The “Planning” That Will Make Weeds From Our Health Care
One of the arguments that is made by those who support the statists’ version of health care “reform” is that the government needs to have more and more control of it as a benefit to the general welfare of the American people. Those like President Obama and those who worship him will say they have plans ready to go, plans that have been in development for years, plans that will make this succeed. It’s a crock, especially seeing how the House threw together the garbage they passed the other night. Worse yet, the House bill has a provision to steal private property, our money, if we don’t follow its dictate to buy a policy that meets the changing standards of the federal government. Unfortunately, any legal challenges to throw out an expansion of government’s control of health care, if and when it passes and is signed into law, and including the penalty provisions within, would probably be itself thrown out by this Supreme Court.
A recent Supreme Court ruling highlights both the fallacy of government planning and the Court’s unconstitutional expansion of the Takings Clause of the U.S. Constitution’s Fifth Amendment. I’m talking about the Court’s infamous Kelo v. New London ruling which allowed the city government of New London to take property away from a private party (after being “justly” compensated, whatever that means) to give it (sell it) to another private party, justifying the action as well within the meaning of “public use”. Again, it’s a crock. The Pfizer corporation, the second private party that was to be the recipient of the land New London won in Kelo has abandoned the site. Now New London has “Weeds, glass, bricks, pieces of pipe and shingle splinters” in place instead of taxpaying homeowners or tax revenues from Pfizer.
Both Justice Stevens in his majority opinion (joined by Justices Kennedy, Breyer, Souter, and Ginsburg) and Justice Kennedy in his concurring opinion mention the “careful” planning that was put in place by New London and its development agency as part of the justification for what is basically grand larceny. Here’s some of what Stevens has to say:
Those who govern the City were not confronted with the need to remove blight in the Fort Trumbull area, but their determination that the area was sufficiently distressed to justify a program of economic rejuvenation is entitled to our deference. The City has carefully formulated an economic development plan that it believes will provide appreciable benefits to the community, including–but by no means limited to–new jobs and increased tax revenue. As with other exercises in urban planning and development, the City is endeavoring to coordinate a variety of commercial, residential, and recreational uses of land, with the hope that they will form a whole greater than the sum of its parts. To effectuate this plan, the City has invoked a state statute that specifically authorizes the use of eminent domain to promote economic development. Given the comprehensive character of the plan, the thorough deliberation that preceded its adoption, and the limited scope of our review, it is appropriate for us, as it was in Berman, to resolve the challenges of the individual owners, not on a piecemeal basis, but rather in light of the entire plan. Because that plan unquestionably serves a public purpose, the takings challenged here satisfy the public use requirement of the Fifth Amendment.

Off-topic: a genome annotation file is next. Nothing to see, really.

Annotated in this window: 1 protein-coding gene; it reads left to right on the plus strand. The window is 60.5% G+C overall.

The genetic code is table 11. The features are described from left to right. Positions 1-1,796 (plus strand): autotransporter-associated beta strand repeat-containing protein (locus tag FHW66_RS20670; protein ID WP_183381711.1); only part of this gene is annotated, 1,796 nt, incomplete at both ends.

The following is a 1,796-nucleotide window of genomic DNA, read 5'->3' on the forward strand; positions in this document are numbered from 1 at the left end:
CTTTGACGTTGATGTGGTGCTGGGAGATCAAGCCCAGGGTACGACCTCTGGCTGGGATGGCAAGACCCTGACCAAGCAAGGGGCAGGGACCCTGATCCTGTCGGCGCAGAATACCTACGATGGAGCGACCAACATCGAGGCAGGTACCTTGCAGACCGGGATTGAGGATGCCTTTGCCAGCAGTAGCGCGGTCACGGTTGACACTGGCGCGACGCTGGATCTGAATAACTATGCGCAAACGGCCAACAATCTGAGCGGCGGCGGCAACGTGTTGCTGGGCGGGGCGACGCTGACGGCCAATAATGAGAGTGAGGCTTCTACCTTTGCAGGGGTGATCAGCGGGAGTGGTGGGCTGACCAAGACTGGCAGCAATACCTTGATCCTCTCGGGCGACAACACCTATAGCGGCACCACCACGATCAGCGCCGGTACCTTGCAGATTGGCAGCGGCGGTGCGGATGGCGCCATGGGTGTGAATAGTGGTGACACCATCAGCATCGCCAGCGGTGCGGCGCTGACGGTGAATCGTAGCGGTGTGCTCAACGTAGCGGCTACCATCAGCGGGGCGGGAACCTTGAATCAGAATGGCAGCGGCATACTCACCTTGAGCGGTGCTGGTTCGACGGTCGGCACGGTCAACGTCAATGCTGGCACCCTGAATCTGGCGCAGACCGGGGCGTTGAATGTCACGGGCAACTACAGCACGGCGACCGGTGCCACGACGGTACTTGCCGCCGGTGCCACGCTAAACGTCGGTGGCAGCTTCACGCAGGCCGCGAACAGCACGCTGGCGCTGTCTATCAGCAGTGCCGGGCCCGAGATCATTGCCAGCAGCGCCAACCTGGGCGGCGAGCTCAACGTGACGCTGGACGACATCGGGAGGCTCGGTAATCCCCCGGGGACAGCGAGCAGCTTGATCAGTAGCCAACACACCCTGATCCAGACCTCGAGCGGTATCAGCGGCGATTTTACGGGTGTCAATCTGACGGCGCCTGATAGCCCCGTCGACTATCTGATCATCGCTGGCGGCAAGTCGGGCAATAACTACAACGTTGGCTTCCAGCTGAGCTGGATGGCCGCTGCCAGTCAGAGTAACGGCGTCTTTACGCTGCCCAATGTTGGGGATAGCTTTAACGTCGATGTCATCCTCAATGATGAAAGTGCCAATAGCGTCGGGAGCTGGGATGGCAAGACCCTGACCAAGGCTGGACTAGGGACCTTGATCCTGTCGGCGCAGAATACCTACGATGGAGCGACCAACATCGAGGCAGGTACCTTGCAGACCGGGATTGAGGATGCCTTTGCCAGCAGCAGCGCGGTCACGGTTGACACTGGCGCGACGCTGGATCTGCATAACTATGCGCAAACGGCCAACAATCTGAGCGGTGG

According to the opinion, plaintiffs made the argument that New London and Pfizer also needed to show a certainty that the public benefits would actually happen. Stevens said nah, they don’t have to:
Alternatively, petitioners maintain that for takings of this kind we should require a “reasonable certainty” that the expected public benefits will actually accrue. Such a rule, however, would represent an even greater departure from our precedent. “When the legislature’s purpose is legitimate and its means are not irrational, our cases make clear that empirical debates over the wisdom of takings–no less than debates over the wisdom of other kinds of socioeconomic legislation–are not to be carried out in the federal courts.” Midkiff, 467 U.S., at 242.
What Stevens says is even more egregious; the government can take privately owned land even if nothing comes of it.
Kennedy’s opinion is no better:
This taking occurred in the context of a comprehensive development plan meant to address a serious city-wide depression, and the projected economic benefits of the project cannot be characterized as de minimus.
Now, those projected economic benefits of the taking are not only de minimus (a trifling matter), they are non-existent. What seems to be de minimus for Kennedy (and Stevens) are the rights of individuals to keep private property, even against the law of unintended consequences.
The statists on the Supreme Court who ruled in the majority in Kelo, along with being accessories to grand theft, have no standards; they will say they have evolving standards, but that’s another way of saying they have no standards, since a standard is supposed to mean something as a set way of doing things. The Constitution clearly upholds the right of individuals to own private property that is not to be taken by an overreaching government on a whim. But to these clowns on the Supreme Court, private property and the Constitution have no meaning.
As mentioned earlier, all that planning done by New London has left the city with acres of weeds. All the planning the statists have done and are doing with health care will end up being nothing more than what New London has ended up with, weeds.
God help us.
(Hat tip: Memeorandum)